For an Audio Version of this article click here:
Editor’s Note: With so much heat rather than light in the media world today, Liberty Nation presents the following series on the crucial midterm elections that will be taking place. These elections will likely determine the course of the Trump presidency and as such should be looked at with in-depth analysis. Thus, each week LN author Graham Noble will be giving our readers a state-by-state look at the upcoming elections. This week, he covers House and Senate Races in Louisiana, Maine, and Maryland
Louisiana, a solidly blue state for close to 100 years until 1944, has voted Republican in all but two general elections since 1980 and has voted for a Democrat only three times since 1964. President Donald Trump took a 58.1% share of the state’s votes in 2016 with Hillary Clinton winning just 38.5%. In contrast, the state of Maine voted only three times for a Democratic presidential candidate from 1856 through 1988. Since then, Maine has been a reliable win for the Democrats, although Trump came closer to victory than any other Republican during those years. He took 44.9% of the state’s votes, to Clinton’s 47.8%. Maryland hasn’t voted for a Republican in a general election since 1988 and, in 2016, voted for Clinton by a margin of 60.3% to 33.9%.
Louisiana’s two Republican Senators, Bill Cassidy and John Kennedy, will end their current terms in January 2021 and January 2023, respectively. The state is divided into six congressional districts, all represented by Republicans except the 2nd district, which includes the city of New Orleans. Democrat Cedric Richmond represents that District.
None of Louisiana’s House races are considered competitive in November. As is the case with the majority of states, Louisiana’s more rural areas are solidly Republican with the most populous city, New Orleans, being strongly Democrat.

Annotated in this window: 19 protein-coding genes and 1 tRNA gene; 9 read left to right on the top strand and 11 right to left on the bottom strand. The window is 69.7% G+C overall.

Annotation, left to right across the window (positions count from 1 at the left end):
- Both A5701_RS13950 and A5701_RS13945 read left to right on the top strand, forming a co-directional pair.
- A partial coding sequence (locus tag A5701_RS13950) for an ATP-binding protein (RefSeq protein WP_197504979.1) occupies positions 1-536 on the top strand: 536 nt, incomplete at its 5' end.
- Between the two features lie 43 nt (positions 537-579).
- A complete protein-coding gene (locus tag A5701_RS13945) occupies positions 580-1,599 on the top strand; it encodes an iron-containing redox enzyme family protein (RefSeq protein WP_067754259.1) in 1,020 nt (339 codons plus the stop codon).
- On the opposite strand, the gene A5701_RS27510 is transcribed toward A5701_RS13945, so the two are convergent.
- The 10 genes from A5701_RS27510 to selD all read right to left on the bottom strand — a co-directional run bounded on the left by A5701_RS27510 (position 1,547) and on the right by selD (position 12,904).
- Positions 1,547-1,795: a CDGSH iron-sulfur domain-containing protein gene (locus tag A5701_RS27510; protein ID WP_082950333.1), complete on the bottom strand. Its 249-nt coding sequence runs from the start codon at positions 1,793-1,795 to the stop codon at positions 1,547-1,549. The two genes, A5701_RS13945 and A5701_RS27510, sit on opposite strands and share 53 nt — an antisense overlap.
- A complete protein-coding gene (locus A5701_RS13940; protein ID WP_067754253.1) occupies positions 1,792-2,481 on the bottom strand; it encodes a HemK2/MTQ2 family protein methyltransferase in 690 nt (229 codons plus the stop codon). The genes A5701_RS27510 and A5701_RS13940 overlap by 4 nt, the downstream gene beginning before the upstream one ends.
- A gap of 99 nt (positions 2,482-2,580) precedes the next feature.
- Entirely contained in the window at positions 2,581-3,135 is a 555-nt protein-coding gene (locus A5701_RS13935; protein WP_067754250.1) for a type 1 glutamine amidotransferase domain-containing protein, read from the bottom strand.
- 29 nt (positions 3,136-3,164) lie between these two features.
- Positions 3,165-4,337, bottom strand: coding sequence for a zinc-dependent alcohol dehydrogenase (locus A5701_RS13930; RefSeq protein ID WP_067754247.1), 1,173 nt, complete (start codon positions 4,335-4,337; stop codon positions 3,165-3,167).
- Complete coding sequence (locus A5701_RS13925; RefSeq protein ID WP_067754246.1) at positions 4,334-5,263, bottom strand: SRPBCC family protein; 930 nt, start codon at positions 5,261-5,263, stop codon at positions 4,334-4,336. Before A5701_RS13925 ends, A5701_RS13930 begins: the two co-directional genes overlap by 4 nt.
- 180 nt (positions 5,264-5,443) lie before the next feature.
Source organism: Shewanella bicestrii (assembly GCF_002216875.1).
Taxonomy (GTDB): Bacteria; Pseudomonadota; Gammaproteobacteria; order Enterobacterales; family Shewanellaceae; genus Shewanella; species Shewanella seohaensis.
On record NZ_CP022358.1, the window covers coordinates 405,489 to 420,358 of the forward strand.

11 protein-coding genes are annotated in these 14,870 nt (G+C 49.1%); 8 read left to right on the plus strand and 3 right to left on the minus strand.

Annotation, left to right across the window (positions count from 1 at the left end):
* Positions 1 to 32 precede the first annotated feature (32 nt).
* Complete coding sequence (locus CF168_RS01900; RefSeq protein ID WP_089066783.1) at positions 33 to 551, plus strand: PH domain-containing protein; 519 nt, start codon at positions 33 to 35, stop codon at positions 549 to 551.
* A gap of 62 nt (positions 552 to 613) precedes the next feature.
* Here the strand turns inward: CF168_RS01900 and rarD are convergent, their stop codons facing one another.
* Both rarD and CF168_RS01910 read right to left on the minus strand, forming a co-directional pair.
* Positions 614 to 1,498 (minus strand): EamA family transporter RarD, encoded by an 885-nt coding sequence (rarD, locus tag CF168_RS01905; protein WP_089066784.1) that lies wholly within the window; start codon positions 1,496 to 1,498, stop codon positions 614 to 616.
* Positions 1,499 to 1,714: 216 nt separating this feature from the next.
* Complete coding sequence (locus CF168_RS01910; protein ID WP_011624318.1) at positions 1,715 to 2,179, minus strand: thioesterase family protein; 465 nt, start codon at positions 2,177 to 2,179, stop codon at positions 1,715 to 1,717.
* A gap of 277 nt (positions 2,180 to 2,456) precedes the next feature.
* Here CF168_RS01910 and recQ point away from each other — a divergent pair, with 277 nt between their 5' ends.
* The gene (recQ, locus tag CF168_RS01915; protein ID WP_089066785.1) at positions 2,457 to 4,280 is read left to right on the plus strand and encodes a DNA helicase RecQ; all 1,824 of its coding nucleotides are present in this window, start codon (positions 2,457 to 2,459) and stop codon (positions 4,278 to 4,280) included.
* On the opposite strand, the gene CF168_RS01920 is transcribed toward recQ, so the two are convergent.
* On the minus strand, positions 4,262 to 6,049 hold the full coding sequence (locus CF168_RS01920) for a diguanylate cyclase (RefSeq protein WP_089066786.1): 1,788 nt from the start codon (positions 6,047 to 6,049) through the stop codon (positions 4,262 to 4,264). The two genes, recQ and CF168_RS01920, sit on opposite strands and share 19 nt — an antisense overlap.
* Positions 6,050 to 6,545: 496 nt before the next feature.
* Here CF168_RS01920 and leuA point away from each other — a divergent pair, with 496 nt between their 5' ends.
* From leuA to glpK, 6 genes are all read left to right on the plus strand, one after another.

Republican Senator Susan Collins of Maine – on of the most centrist Senators in Congress – finishes out her current term in January 2021. Maine and Vermont are the only two states to be represented in the Senate by an Independent Senator. Bernie Sanders represents the latter and Angus King the former. Both Senators caucus with the Democrats. King will be running for re-election in 2018. A former Governor of Maine, King is not facing an easy re-election bid. His challenger will be Republican Eric Brakey, a 29-year-old state Senator considered something of a rising star within the conservative movement and a man with strong libertarian leanings. In fact, Brakey has described himself as a “liberty Republican.” If any Republican is suited to steal independent voters from King, Brakey would seem to be the one.
Maine has two congressional districts with one Democrat and one Republican Representative. Chellie Pingree, a Democrat, represents the 1st district, which includes Portland and the state capital, Augusta. Her seat is, likely, a safe one for Democrats. Republican Bruce Poliquin, who has represented the 2nd district since 2015, faces a less certain race and his fate may be determined by voter turnout, as much as anything else.
Senators Ben Cardin and Chris Van Hollen Jr., both Democrats, represent the State of Maryland. Van Hollen faces re-election in 2022 but Cardin will be running for another term in November. Although the eastern part of the state is Republican, Maryland is considered one of the deepest of blue states in the country and Cardin’s re-election is not in doubt.
Maryland has eight congressional districts and all are represented by Democrats except the 1st district, which is represented by Republican Andy Harris. None of the eight are considered likely to flip in November.
Midterm Election Watch predicts the Republicans will pick up Angus King’s Senate seat in Maine, with the respective incumbents winning all other contests in the three states covered this week.
Join us next week as our series focuses on House and Senate Races in Massachusetts, Michigan, and Minnesota.Feel free to comment below. And remember to check out the web’s best conservative news aggregator Whatfinger.com